Researchers have developed a reliable, biodegradable gel filling that promotes healing and regeneration. The filling, say scientists, releases nitric oxide and antibiotics inside the treated tooth, boosting the potential for tooth regeneration.
Gel Instead of Blood Clots
As we know, when the pulp of a tooth, its blood vessels and nerves, is infected, root canal treatment becomes necessary. This can happen when the pulp is exposed following damage caused by caries or mechanical injury. In such cases, the infected tissue inside the tooth is removed, the area is disinfected, medicine and canal filling material are placed in the cavity and the crown is restored.
Currently, blood clots are used as a canal filling material. The composition of these blood clots cannot be controlled and the procedure, while mostly successful, can have negative effects like discoloration or tooth fractures. Also, the procedure can damage the tooth’s stem cells, which are needed for regeneration. The research team consequently set out to develop a better canal filling material.
The new gel is made from peptide amphiphiles, molecules that self-assemble into gel-like structures based on their charge. To add the nitric oxide, the researchers reacted the amphiphiles with poly-lysine as a nitric oxide donor before heat-induced polymerization. The antibiotics ciprofloxacin and metronidazole were encapsulated in the gel during polymerization.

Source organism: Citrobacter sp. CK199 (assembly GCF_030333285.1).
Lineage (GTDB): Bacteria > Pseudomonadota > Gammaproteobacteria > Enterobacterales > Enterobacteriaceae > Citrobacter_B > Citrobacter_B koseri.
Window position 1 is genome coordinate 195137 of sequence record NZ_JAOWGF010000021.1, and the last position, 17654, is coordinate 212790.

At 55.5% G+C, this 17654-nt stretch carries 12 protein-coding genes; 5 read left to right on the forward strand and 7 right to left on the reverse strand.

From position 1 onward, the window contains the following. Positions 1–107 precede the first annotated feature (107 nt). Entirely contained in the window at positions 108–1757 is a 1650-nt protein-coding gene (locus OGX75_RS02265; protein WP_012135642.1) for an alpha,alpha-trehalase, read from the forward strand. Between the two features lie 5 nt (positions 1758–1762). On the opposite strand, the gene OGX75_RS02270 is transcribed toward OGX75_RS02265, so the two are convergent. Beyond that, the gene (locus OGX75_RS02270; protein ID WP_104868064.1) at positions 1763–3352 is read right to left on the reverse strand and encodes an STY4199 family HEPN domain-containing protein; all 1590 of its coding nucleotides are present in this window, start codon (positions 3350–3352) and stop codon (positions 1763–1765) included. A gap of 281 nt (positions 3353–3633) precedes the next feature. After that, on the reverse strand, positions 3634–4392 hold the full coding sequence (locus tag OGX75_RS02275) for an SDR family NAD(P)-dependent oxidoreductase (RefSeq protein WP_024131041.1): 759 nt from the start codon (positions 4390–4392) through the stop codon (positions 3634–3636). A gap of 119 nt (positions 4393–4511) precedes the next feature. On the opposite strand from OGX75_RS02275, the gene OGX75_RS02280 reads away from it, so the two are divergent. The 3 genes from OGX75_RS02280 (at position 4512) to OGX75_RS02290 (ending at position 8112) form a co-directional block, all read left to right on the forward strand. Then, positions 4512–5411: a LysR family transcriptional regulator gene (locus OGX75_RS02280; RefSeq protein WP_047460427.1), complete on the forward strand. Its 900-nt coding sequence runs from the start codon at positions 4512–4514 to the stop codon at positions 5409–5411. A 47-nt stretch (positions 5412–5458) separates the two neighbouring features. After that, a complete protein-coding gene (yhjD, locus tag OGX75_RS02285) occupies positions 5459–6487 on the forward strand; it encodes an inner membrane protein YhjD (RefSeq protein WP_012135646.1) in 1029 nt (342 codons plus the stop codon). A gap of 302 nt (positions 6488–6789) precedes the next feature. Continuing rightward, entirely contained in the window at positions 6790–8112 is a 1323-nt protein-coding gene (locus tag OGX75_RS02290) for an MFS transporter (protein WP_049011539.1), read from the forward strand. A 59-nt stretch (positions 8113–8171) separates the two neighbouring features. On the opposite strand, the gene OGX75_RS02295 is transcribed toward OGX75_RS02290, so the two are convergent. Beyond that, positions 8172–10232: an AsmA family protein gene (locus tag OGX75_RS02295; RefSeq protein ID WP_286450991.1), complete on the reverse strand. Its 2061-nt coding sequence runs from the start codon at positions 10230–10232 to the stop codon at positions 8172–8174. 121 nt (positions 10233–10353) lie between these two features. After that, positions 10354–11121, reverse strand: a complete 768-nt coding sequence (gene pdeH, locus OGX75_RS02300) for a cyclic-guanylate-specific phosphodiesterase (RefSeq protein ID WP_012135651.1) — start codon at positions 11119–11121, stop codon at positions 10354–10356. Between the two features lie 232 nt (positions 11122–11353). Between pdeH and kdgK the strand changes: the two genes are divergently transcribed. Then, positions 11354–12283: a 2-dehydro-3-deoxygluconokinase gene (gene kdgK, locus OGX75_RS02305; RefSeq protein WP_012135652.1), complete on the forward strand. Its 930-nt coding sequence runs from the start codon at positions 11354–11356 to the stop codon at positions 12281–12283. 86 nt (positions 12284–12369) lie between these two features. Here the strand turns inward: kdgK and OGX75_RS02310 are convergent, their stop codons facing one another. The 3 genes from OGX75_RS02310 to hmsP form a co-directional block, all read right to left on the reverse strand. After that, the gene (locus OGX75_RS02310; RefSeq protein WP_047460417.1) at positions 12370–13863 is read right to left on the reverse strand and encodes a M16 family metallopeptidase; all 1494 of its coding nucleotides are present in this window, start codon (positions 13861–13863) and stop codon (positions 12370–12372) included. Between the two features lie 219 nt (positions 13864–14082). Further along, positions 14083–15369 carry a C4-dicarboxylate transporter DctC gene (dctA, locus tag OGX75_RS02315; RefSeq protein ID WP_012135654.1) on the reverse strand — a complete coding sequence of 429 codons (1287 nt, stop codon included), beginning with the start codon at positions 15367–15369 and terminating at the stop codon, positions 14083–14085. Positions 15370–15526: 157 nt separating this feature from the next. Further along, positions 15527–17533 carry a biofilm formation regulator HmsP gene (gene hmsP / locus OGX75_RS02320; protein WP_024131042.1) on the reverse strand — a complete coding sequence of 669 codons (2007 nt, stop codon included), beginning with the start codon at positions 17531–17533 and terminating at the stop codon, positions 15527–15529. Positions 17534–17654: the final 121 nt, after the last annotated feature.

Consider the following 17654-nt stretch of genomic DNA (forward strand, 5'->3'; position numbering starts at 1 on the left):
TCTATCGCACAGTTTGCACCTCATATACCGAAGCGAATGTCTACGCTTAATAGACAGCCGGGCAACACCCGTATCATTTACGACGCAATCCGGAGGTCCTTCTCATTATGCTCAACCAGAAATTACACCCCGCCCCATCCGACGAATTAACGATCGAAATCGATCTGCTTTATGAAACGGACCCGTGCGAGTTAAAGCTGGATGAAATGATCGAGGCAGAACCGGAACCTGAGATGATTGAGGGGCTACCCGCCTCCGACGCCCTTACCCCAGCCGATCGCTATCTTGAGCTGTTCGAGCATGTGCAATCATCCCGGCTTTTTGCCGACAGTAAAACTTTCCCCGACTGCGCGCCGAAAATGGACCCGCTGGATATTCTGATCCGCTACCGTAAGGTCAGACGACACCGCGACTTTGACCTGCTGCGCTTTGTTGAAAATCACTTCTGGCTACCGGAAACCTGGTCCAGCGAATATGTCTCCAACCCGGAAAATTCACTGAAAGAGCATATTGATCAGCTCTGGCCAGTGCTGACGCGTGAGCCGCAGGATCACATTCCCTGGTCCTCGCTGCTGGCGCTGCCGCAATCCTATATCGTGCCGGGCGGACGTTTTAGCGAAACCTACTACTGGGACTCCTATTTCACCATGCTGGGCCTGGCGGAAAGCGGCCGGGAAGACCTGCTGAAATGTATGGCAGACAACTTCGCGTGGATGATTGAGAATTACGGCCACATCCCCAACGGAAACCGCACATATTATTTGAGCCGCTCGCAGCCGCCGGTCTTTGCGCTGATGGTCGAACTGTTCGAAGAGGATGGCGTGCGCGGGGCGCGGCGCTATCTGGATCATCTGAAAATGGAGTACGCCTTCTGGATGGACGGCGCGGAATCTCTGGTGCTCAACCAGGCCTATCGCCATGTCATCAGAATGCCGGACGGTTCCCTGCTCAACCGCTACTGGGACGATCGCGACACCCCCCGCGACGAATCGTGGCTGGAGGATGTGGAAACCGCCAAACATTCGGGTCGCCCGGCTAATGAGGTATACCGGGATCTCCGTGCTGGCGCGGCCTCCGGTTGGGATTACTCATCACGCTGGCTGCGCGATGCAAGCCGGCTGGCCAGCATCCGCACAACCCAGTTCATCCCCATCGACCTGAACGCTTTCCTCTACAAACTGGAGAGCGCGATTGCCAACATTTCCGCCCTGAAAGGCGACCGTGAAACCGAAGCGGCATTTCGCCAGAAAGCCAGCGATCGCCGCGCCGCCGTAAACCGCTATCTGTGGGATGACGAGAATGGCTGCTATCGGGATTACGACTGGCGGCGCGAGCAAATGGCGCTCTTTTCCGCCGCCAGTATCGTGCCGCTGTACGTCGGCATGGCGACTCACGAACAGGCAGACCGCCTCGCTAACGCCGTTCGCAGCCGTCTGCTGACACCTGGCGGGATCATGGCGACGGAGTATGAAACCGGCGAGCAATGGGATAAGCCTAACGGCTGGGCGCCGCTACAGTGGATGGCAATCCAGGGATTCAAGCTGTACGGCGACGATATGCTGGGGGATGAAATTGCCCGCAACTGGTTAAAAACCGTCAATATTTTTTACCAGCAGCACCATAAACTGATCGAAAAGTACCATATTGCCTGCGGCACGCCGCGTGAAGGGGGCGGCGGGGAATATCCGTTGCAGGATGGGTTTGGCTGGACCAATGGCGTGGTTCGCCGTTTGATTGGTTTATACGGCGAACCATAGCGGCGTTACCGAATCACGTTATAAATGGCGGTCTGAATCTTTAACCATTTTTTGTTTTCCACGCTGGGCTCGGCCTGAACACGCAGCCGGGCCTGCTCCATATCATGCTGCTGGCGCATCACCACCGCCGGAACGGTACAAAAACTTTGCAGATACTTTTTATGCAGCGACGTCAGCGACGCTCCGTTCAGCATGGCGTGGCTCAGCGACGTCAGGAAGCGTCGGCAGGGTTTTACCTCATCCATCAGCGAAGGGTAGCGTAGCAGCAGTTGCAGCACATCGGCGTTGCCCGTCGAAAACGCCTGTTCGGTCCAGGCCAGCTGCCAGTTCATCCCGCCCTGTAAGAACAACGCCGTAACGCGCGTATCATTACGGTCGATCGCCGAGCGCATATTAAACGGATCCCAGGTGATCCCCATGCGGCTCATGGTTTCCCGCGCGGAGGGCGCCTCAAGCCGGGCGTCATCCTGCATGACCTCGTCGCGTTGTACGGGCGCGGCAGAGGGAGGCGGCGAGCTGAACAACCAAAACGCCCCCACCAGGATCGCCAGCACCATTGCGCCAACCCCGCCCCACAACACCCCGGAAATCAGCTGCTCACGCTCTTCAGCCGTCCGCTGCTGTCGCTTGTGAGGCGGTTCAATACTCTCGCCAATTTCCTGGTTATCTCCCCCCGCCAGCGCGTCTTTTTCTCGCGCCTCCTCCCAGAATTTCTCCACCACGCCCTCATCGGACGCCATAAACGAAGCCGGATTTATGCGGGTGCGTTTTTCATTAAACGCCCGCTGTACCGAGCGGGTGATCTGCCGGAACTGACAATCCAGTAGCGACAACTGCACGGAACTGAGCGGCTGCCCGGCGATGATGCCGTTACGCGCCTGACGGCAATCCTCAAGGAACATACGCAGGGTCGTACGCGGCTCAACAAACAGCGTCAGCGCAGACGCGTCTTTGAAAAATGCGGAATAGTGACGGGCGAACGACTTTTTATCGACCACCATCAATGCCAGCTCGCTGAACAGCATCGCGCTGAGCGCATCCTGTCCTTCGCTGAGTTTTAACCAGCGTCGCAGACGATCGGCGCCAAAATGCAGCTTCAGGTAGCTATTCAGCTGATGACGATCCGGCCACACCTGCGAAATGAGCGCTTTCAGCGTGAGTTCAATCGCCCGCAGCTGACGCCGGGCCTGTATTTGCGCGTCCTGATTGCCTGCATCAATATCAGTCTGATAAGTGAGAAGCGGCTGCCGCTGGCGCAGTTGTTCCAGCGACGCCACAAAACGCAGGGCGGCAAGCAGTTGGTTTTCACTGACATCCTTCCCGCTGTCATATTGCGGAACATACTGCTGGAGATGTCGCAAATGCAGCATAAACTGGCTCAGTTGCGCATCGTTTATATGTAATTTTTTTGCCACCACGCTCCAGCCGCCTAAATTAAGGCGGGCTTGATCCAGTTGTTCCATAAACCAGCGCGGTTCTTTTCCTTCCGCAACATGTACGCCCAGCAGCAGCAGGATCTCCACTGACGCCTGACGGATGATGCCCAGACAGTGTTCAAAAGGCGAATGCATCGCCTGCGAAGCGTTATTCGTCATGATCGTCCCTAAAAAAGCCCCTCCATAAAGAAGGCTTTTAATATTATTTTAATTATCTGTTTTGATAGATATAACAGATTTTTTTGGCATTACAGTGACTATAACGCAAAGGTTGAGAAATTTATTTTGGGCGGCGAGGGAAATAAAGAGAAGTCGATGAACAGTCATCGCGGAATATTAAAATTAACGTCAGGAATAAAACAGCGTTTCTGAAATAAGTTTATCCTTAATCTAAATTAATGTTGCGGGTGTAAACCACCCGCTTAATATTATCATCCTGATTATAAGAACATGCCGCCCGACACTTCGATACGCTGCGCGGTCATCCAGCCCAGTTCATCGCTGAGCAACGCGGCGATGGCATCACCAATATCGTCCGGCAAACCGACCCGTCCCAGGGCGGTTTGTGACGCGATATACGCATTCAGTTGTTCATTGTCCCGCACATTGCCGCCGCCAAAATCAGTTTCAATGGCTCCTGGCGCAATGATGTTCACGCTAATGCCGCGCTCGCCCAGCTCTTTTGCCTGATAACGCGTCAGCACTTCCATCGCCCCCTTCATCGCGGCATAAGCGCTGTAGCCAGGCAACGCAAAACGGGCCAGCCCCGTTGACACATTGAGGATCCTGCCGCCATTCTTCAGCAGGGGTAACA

Blood Pressure and Now Teeth
The discovery that nitric oxide is a signalling molecule in the body has allowed the development of drugs such as Viagra and drugs to treat high blood pressure. But it seems that nitric oxide signalling, along with its antibacterial effects, can be beneficial for pulp regeneration in teeth too.
The researchers found that nitric oxide-releasing gel had antibacterial effects. Also, nitric oxide helps wound healing and blood vessel growth by preventing death of blood vessel cells (vascular endothelial cells) and by regulating vascular endothelial growth factor. This allows the interior of the treated tooth to regenerate.
The antibacterial effect of nitric oxide that the authors observed in their study might actually allow them to leave out the conventional antibiotics completely in the future. This would be ideal for preventing antibiotic resistance.
In the future, the authors want to supplement the gel with growth factors, to support the growth factors naturally present in the treated tooth.